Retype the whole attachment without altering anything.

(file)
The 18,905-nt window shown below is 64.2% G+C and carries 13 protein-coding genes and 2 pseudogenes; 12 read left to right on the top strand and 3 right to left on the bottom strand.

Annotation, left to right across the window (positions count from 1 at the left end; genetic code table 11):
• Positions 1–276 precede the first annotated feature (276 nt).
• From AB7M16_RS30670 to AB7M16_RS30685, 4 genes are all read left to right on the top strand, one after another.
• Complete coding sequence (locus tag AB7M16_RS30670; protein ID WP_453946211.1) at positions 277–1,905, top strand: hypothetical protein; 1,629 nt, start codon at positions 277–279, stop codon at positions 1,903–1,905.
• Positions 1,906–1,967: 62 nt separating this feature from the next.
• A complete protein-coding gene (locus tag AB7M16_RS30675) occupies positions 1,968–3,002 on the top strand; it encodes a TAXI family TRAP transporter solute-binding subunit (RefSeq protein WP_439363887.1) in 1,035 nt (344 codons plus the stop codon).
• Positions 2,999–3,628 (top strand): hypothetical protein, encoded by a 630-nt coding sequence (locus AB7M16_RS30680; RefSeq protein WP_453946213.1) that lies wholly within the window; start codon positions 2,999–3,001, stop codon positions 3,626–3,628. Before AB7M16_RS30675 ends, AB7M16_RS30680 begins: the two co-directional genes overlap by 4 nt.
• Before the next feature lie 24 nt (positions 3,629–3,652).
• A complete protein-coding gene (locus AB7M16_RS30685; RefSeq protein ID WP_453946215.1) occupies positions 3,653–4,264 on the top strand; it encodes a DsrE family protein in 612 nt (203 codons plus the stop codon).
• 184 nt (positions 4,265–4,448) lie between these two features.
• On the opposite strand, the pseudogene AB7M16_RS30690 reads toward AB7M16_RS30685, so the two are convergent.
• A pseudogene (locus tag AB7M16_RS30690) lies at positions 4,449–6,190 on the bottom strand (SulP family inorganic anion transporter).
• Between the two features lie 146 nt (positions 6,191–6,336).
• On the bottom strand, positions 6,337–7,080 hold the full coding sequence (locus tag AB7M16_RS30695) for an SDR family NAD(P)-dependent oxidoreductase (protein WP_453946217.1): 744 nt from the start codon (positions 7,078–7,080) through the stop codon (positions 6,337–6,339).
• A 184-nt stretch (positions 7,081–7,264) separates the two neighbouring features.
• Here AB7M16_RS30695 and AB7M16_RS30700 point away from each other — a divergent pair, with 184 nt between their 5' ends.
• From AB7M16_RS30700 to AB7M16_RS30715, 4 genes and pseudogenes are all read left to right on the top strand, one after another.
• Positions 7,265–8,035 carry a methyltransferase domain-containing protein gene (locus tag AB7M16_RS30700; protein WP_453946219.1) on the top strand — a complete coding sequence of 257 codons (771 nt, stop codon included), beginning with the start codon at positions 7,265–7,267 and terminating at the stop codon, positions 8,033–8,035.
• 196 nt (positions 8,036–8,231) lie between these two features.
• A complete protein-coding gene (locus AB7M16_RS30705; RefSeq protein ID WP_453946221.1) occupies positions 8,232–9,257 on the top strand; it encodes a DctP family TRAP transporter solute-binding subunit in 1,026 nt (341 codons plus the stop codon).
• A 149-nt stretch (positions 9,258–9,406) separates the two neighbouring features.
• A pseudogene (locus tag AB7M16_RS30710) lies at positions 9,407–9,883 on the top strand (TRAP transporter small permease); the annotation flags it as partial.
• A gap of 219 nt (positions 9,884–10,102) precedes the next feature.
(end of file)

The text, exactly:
The 18,905-nt window shown below is 64.2% G+C and carries 13 protein-coding genes and 2 pseudogenes; 12 read left to right on the top strand and 3 right to left on the bottom strand.

Annotation, left to right across the window (positions count from 1 at the left end; genetic code table 11):
• Positions 1–276 precede the first annotated feature (276 nt).
• From AB7M16_RS30670 to AB7M16_RS30685, 4 genes are all read left to right on the top strand, one after another.
• Complete coding sequence (locus tag AB7M16_RS30670; protein ID WP_453946211.1) at positions 277–1,905, top strand: hypothetical protein; 1,629 nt, start codon at positions 277–279, stop codon at positions 1,903–1,905.
• Positions 1,906–1,967: 62 nt separating this feature from the next.
• A complete protein-coding gene (locus tag AB7M16_RS30675) occupies positions 1,968–3,002 on the top strand; it encodes a TAXI family TRAP transporter solute-binding subunit (RefSeq protein WP_439363887.1) in 1,035 nt (344 codons plus the stop codon).
• Positions 2,999–3,628 (top strand): hypothetical protein, encoded by a 630-nt coding sequence (locus AB7M16_RS30680; RefSeq protein WP_453946213.1) that lies wholly within the window; start codon positions 2,999–3,001, stop codon positions 3,626–3,628. Before AB7M16_RS30675 ends, AB7M16_RS30680 begins: the two co-directional genes overlap by 4 nt.
• Before the next feature lie 24 nt (positions 3,629–3,652).
• A complete protein-coding gene (locus AB7M16_RS30685; RefSeq protein ID WP_453946215.1) occupies positions 3,653–4,264 on the top strand; it encodes a DsrE family protein in 612 nt (203 codons plus the stop codon).
• 184 nt (positions 4,265–4,448) lie between these two features.
• On the opposite strand, the pseudogene AB7M16_RS30690 reads toward AB7M16_RS30685, so the two are convergent.
• A pseudogene (locus tag AB7M16_RS30690) lies at positions 4,449–6,190 on the bottom strand (SulP family inorganic anion transporter).
• Between the two features lie 146 nt (positions 6,191–6,336).
• On the bottom strand, positions 6,337–7,080 hold the full coding sequence (locus tag AB7M16_RS30695) for an SDR family NAD(P)-dependent oxidoreductase (protein WP_453946217.1): 744 nt from the start codon (positions 7,078–7,080) through the stop codon (positions 6,337–6,339).
• A 184-nt stretch (positions 7,081–7,264) separates the two neighbouring features.
• Here AB7M16_RS30695 and AB7M16_RS30700 point away from each other — a divergent pair, with 184 nt between their 5' ends.
• From AB7M16_RS30700 to AB7M16_RS30715, 4 genes and pseudogenes are all read left to right on the top strand, one after another.
• Positions 7,265–8,035 carry a methyltransferase domain-containing protein gene (locus tag AB7M16_RS30700; protein WP_453946219.1) on the top strand — a complete coding sequence of 257 codons (771 nt, stop codon included), beginning with the start codon at positions 7,265–7,267 and terminating at the stop codon, positions 8,033–8,035.
• 196 nt (positions 8,036–8,231) lie between these two features.
• A complete protein-coding gene (locus AB7M16_RS30705; RefSeq protein ID WP_453946221.1) occupies positions 8,232–9,257 on the top strand; it encodes a DctP family TRAP transporter solute-binding subunit in 1,026 nt (341 codons plus the stop codon).
• A 149-nt stretch (positions 9,258–9,406) separates the two neighbouring features.
• A pseudogene (locus tag AB7M16_RS30710) lies at positions 9,407–9,883 on the top strand (TRAP transporter small permease); the annotation flags it as partial.
• A gap of 219 nt (positions 9,884–10,102) precedes the next feature.